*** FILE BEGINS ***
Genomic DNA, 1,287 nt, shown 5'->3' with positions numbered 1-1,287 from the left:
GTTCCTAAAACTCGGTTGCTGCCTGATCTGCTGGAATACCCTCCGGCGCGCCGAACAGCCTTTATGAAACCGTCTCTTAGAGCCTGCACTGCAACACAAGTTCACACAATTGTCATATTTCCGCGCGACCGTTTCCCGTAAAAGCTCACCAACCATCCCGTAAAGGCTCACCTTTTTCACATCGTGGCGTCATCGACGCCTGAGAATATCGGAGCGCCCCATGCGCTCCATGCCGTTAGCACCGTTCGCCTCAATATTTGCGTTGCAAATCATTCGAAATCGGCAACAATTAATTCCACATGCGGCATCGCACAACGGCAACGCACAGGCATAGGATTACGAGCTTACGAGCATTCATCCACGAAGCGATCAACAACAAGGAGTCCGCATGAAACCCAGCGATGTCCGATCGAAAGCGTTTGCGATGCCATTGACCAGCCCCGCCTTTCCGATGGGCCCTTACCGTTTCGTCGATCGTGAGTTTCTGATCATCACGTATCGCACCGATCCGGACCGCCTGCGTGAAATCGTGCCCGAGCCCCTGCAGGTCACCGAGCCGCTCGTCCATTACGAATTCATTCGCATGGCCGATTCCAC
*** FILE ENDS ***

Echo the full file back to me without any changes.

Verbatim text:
Genomic DNA, 1,287 nt, shown 5'->3' with positions numbered 1-1,287 from the left:
GTTCCTAAAACTCGGTTGCTGCCTGATCTGCTGGAATACCCTCCGGCGCGCCGAACAGCCTTTATGAAACCGTCTCTTAGAGCCTGCACTGCAACACAAGTTCACACAATTGTCATATTTCCGCGCGACCGTTTCCCGTAAAAGCTCACCAACCATCCCGTAAAGGCTCACCTTTTTCACATCGTGGCGTCATCGACGCCTGAGAATATCGGAGCGCCCCATGCGCTCCATGCCGTTAGCACCGTTCGCCTCAATATTTGCGTTGCAAATCATTCGAAATCGGCAACAATTAATTCCACATGCGGCATCGCACAACGGCAACGCACAGGCATAGGATTACGAGCTTACGAGCATTCATCCACGAAGCGATCAACAACAAGGAGTCCGCATGAAACCCAGCGATGTCCGATCGAAAGCGTTTGCGATGCCATTGACCAGCCCCGCCTTTCCGATGGGCCCTTACCGTTTCGTCGATCGTGAGTTTCTGATCATCACGTATCGCACCGATCCGGACCGCCTGCGTGAAATCGTGCCCGAGCCCCTGCAGGTCACCGAGCCGCTCGTCCATTACGAATTCATTCGCATGGCCGATTCCAC